Unpaid internships: The beginning of the end?
A game-changing court ruling may scare "potential intern abusers into paying their summer or short-term staffers some actual money"
We may be seeing "the beginning of the end of the unpaid internship," said Ross Perlin at TIME. Last week, a federal judge ruled that film company Fox Searchlight broke the law by not paying two interns who worked on its Oscar-nominated movie Black Swan. Just days later, two former interns at magazine publisher Condé Nast filed a suit claiming that they were each paid less than a dollar an hour for their summer internships. Such exploitation has been widespread since the financial crisis, with unpaid internships "turning the entry-level job into an endangered species," Perlin says. This practice exploits the interns themselves, but it also shuts out "the poor and working class from a whole range of fields and opportunities," since without the backing of well-off parents they can't afford to work for nothing. Most interns are "afraid to stick their necks out" for fear of damaging their budding careers. Hopefully, Perlin says, the Black Swan ruling (which Fox may appeal) will turn the tide. For too long, we've allowed "a well-intentioned corporate recruiting and training tool" to become "a capitalist's dream" — free white-collar labor.
"The current arrangement between employers and unpaid interns is neither fair nor sustainable," said Hanna Trudo at ProPublica. I should know — "over the past several years, I have held six internship positions," half of them unpaid. Some of my fellow interns "juggled multiple jobs or sought government assistance to make ends meet." By setting up these exploitative programs, employers are "contributing to a failing system in which people on the lowest level of a professional chain are presented with two options: make do or get out." It has forced many talented people with promising futures to pack up and go home.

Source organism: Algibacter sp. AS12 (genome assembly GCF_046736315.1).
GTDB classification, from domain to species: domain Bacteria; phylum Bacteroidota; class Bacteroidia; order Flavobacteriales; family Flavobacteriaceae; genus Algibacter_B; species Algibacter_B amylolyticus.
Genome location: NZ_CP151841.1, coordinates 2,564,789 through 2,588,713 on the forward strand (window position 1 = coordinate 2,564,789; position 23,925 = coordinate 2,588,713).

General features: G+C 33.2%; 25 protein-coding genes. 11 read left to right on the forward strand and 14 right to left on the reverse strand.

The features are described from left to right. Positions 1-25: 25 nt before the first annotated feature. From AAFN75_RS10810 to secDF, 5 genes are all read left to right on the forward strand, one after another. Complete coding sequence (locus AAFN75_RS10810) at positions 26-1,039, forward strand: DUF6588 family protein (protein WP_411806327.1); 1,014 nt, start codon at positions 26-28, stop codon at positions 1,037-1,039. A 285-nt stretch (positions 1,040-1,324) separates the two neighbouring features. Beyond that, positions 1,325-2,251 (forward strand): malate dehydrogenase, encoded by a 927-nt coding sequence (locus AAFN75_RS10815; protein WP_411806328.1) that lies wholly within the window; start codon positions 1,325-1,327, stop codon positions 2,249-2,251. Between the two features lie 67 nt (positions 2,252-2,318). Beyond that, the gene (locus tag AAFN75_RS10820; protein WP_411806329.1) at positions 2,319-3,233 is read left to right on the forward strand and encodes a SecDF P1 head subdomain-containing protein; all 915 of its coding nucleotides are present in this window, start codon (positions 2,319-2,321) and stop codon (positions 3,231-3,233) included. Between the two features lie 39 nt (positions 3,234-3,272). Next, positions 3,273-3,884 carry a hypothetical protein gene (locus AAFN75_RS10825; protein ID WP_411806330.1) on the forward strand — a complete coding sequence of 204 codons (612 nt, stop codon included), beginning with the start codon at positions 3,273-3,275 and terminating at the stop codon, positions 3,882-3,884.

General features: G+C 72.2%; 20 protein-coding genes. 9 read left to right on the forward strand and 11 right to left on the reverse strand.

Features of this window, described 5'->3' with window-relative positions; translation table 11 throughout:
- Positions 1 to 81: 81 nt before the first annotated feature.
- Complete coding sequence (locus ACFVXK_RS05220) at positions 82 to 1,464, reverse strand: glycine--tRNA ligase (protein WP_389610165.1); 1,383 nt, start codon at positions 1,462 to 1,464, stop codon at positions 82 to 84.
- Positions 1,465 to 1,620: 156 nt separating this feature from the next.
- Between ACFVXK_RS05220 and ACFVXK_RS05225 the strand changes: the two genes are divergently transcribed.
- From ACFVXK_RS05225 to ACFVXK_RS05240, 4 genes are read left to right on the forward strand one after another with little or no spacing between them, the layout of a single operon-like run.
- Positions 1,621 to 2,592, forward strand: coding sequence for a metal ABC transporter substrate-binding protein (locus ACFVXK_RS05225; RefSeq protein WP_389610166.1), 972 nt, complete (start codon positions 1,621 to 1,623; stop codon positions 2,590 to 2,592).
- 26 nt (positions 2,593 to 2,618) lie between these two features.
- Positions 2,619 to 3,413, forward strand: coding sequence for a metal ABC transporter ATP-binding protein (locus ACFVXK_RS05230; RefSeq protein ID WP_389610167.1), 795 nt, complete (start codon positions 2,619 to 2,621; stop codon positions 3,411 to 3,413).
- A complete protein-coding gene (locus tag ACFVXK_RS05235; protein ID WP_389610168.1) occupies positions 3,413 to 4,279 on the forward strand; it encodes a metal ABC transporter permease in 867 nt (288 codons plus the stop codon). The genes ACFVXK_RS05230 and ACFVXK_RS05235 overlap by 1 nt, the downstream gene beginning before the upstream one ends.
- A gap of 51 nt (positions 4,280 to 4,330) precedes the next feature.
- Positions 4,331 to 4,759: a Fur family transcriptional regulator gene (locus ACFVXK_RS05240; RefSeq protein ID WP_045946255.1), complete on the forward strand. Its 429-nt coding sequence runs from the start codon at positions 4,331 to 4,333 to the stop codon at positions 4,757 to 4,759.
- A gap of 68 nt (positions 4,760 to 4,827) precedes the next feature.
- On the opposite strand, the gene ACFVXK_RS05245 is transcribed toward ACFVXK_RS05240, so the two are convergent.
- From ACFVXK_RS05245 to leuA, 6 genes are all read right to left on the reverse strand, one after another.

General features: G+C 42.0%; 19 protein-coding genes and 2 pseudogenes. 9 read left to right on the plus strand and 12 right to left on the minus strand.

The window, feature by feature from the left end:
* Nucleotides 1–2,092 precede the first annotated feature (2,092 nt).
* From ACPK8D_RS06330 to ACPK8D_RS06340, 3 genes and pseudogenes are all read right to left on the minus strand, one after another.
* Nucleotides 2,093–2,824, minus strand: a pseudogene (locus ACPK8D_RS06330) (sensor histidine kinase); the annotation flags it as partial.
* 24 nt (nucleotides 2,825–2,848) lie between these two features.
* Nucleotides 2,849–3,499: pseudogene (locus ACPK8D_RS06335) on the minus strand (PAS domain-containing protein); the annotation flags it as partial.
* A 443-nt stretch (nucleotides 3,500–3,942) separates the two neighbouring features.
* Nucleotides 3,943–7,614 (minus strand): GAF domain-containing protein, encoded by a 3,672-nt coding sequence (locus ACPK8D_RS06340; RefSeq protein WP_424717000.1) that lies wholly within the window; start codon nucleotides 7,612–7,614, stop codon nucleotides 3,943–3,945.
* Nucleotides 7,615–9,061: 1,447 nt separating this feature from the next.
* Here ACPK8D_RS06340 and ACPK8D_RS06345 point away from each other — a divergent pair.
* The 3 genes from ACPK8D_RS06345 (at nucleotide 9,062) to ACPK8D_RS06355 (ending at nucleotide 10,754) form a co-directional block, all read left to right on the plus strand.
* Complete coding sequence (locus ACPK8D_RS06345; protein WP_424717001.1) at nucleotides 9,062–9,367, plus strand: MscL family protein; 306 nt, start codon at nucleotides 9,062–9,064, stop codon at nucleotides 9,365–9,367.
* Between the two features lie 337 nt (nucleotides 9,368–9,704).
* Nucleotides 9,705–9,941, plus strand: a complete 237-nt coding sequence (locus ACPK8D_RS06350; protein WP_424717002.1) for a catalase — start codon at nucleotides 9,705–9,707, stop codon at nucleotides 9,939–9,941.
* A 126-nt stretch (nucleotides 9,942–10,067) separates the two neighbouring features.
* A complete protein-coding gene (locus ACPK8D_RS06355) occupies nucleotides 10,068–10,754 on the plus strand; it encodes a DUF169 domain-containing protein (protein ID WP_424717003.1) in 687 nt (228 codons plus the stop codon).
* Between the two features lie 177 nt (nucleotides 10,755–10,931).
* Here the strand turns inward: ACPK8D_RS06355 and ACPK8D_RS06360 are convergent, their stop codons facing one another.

This ruling should make "corporations re-examine their internship programs," said Rebecca Greenfield at The Atlantic. As the judge pointed out, under the Fair Labor Standards Act, interns — not their employers — must be the "primary beneficiaries" of the relationship; the internship should involve academic or vocational training; and the duties can't replace those of regular, salaried employees. Sound familiar to any former interns? I didn't think so. Let's hope this judgment scares "potential intern abusers into paying their summer or short-term staffers some actual money."
Be careful what you wish for, said Matthew Yglesias at Slate. Sure, it would be great if companies not only paid interns, but also offered opportunities "to kids from working-class families, to kids who went to more obscure public colleges as well as the most elite schools, and of course paid attention to ethnic, racial, and gender diversity." But if you think cracking down on unpaid internships in struggling industries like journalism will cause "a blossoming of paid" ones, dream on. It's more likely that "we'll replace zero-salary work/training positions with what amounts to negative-salary training in the form of graduate school." In sectors like journalism, "requiring someone to spend a year or two paying many thousands of dollars to a school" is going to create a much larger barrier to entry than asking someone to spend a couple of summers working for free.